7. Ask the seller to provide sales revenue records for the last 12 months (more if they have it) for the machine(s).
    1. If they have credit card readers attached, ask to see the sales reports generated by the credit card reader system as it will track cash and credit card sales and is the most trustworthy source of revenue data.
  8. Research what the machine(s) are worth by searching their make and model numbers on Facebook marketplace, ebay, craigslist, or even call distributors to ask what they are worth.
  9. Now take down all of this information into one spot to do some calculations.
    1. If there is a vending agreement or contract in place, use the following method to calculate the total estimated value of the location
    2. Method to use: 50% of the gross annual sales + the market value of the machine(s)
    3. For example, a auto dealership has two machines that are making $10,000 a year and were worth $3000 total. So this would make the location worth $8,000 (50% of $10,000 + $3,000 machine value)
    4. If the seller does not have a location agreement in place, then you would reduce the location’s value significantly as the location could kick you out after taking over and you would be left paying a premium for a location that wants you out and you would no longer be making money, and have to move the machines at your own expense.
    5. In these cases, we value the location based on 15-25% of the annual sales. For our example above, the dealership would only be worth $1,500-$2,500 instead of $5,000. 

  10. Now compare your calculated number from step 8 above and compare it to the number they are asking. Are they the same, or close? if not, try to negotiate.
    1. If the locations are not currently under contract but would be willing to go under contract, that may help with negotiating values.
  11. If you go forward with the purchase of the machine(s) on location, work out the process to start the transfer of the credit card readers to your name as soon as possible. It can take up to a month for this process to occur sometimes. Without the seller’s help in transferring the credit card readers to you, they are useless and cannot be used again. The credit card servicing company will not transfer readers to you without approval from the previous owner.

Did you decide to buy the location? If so, go to our next article on the steps to take to properly take over a location to operate as your own. CLICK HERE.

Still have questions, or want help to get through the sale? Contact me here and lets talk about it!

Decide on a niche

Step 1: What kind of products do you want to sell or what service do you want to provide?

This will be the most significant decision will be made as part of this journey. This is a decision that can be changed as you progress through this, but this decision will be the keystone to all of your future work.

Step 2: Research who is providing these services or products to other in your area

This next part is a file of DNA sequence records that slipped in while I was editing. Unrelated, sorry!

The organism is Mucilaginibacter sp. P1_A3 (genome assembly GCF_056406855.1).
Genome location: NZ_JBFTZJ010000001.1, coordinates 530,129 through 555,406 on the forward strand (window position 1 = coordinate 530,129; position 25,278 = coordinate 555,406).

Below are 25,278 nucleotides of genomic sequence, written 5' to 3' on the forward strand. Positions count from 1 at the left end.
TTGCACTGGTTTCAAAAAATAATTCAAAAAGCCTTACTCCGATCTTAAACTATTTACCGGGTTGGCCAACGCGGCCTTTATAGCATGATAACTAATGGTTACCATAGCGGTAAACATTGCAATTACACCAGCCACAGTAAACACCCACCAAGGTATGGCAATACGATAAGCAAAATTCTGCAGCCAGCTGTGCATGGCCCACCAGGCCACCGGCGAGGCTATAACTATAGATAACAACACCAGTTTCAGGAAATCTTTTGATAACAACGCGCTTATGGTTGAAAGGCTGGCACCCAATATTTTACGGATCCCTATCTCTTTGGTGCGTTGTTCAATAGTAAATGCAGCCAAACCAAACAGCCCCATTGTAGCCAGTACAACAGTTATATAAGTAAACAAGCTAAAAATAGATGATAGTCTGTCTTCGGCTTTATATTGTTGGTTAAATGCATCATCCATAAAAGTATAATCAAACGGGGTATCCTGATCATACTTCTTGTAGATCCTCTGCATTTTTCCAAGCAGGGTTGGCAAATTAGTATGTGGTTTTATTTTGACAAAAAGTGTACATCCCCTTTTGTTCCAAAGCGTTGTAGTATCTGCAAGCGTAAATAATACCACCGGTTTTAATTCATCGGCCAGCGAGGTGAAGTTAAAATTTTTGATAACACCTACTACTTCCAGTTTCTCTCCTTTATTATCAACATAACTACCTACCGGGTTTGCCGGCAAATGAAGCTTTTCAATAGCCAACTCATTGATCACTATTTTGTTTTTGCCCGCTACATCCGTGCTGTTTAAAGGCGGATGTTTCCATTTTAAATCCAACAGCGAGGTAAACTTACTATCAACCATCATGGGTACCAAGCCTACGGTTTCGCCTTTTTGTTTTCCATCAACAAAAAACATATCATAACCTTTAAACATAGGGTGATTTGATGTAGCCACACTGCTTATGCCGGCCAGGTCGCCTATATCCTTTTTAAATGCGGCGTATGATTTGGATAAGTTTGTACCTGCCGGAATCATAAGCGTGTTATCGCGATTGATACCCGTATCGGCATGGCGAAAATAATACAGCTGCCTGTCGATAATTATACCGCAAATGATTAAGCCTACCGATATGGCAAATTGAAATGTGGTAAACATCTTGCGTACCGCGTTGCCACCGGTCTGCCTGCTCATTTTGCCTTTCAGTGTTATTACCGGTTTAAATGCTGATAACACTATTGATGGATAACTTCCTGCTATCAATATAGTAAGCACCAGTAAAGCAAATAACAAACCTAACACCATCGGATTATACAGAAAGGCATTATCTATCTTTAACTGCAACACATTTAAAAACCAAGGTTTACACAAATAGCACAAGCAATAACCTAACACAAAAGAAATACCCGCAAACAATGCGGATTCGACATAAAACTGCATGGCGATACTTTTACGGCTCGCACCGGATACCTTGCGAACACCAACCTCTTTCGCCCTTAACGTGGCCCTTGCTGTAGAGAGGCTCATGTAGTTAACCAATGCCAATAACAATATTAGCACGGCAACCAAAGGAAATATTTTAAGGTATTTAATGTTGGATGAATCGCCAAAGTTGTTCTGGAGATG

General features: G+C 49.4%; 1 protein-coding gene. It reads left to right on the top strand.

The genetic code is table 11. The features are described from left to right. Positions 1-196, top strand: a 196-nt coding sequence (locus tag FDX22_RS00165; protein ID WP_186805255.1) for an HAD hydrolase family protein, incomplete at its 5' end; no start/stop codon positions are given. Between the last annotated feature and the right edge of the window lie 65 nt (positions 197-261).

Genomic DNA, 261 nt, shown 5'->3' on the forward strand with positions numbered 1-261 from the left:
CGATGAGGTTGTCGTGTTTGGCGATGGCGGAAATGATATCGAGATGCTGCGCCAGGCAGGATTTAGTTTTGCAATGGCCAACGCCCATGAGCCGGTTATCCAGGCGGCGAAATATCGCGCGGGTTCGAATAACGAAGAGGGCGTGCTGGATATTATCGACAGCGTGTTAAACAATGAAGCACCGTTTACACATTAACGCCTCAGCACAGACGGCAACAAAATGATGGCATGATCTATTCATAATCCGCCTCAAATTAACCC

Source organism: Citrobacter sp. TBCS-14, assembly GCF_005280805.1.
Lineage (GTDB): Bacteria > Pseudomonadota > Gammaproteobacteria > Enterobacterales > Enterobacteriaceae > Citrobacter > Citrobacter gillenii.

Look around in the area for this service, ask business owners, friends and community leaders if a new provider of this service and/or products would be beneficial to consumers in the area. Often businesses can be underserved or receiving services at too high of a price. Knowing what services are available and their price points is important.

Step 3: What’s wholesale cost for the product or service that would be provided?

If you are going to sell products, Google vendors that sell the items that you want to sell. For example, if you want to sell snacks, candy and drinks common vendors would be Sam’s Club, Costco, BJ’s or even your local grocery store. Are the products something that can be bought through another wholesaler? What kind of quantities would need to be purchased to get products at the lowest price?

Step 4: What pricing would the products be sold for?

Continuing on the sale of products track, what would be a good price that these products could be sold at? This research can be done by visiting businesses that are selling your products today. For example, if you are selling drinks and snacks, visit a dealership or hotel to see what their pricing is.

Step 5: Compare the difference between wholesale and the average retail price.

Is there a solid margin between the numbers you found on step 3 and 4. The ideal margin on products would be at least 50-100% more than your wholesale cost. If you would be providing a service, would you still be able to cover cost and your time with the profit made? If the answer is yes, then you are on the right track to get a good business going.

So you want to start a vending business

In order to start a vending business, You need to complete a series of steps to best position you to start off on the right foot.

Before starting a vending business it is important that you thoroughly research the industry, complete some local market research, and check with your state’s licensing, taxation and other legal formalities that need to be complied with. It’s also very important that you have good financial backing as your start-up costs can often outweigh your revenue until you have machines placed and making money.

The first thing you want to do is decide what kind of products you are going to sell. You can do almost anything with a vending machine, There are numerous kinds of vending machines to consider. Determining what you want to sell, and the amount of money you have to invest can drastically swing what type of vending services you want to have.

What kinds of vending services are there?

There’s way more to it than the most common kinds of selling beverages and snacks in a machine. Vending can encompass arcade style claw machines, cash ATM’s, bitcoin ATM’s, ICE machines, office coffee service, bottled water, specialty products, to micro markets and much more.

Is there still room to grow in my area?

This is probably the most important question to ask when considering a business like this. Research how many companies are doing what you want to do in the area. Call area businesses that would be candidates for your services. Do they have service already? Are they happy with them? This research is important to know if the market is saturated and how difficult it could be to set up shop in that area.